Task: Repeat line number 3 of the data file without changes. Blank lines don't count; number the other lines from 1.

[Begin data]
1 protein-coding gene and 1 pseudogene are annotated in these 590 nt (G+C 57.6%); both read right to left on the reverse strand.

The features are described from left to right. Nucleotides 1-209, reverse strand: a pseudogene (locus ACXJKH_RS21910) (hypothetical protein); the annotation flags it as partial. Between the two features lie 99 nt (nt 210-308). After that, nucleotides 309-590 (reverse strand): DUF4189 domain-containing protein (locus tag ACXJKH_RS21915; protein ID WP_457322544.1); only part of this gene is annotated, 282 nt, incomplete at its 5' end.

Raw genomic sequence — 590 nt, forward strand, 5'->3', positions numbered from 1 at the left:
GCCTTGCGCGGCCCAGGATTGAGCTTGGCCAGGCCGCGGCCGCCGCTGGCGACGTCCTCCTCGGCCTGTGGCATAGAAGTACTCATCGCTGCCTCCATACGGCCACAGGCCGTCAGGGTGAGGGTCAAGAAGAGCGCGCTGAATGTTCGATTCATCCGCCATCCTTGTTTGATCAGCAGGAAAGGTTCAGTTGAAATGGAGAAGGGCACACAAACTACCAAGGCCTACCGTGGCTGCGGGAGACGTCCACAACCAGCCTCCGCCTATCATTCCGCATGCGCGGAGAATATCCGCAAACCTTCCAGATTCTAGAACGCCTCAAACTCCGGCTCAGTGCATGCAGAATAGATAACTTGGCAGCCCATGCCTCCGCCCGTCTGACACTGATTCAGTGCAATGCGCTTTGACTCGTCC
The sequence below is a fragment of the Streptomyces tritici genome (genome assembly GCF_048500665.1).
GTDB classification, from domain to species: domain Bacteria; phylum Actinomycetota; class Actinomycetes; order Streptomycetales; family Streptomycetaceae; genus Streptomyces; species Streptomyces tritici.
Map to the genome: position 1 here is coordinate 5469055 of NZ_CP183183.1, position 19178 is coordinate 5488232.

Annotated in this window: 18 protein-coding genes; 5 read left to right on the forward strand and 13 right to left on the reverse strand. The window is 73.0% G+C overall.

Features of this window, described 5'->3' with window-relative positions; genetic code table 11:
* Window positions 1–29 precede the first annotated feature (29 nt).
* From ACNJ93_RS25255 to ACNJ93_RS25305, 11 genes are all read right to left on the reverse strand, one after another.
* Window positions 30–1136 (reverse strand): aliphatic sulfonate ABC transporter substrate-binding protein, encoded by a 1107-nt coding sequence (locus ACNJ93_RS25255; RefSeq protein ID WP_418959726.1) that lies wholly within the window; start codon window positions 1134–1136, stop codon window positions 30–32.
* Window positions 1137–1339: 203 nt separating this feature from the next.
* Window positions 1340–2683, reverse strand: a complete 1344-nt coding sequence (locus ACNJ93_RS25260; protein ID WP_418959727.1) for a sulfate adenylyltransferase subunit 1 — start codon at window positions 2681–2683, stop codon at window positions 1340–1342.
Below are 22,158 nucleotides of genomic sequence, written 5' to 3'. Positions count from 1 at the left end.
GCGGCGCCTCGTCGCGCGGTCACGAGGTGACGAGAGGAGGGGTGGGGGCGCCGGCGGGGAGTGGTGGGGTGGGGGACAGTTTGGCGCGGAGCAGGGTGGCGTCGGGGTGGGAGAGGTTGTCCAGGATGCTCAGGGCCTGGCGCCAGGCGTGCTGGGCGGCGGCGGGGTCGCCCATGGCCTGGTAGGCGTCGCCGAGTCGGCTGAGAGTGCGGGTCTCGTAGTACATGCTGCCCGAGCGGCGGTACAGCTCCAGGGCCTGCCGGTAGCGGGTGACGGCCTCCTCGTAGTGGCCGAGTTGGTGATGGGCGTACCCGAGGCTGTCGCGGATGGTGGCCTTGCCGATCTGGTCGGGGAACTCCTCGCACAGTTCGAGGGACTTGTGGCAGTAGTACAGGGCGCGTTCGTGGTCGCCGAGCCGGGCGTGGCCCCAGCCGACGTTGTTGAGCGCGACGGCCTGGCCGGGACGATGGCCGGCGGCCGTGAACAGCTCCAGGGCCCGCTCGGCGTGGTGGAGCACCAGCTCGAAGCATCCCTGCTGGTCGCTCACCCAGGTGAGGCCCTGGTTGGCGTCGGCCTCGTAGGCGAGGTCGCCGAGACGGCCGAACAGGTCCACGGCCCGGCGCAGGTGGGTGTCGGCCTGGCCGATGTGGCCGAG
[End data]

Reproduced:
Raw genomic sequence — 590 nt, forward strand, 5'->3', positions numbered from 1 at the left: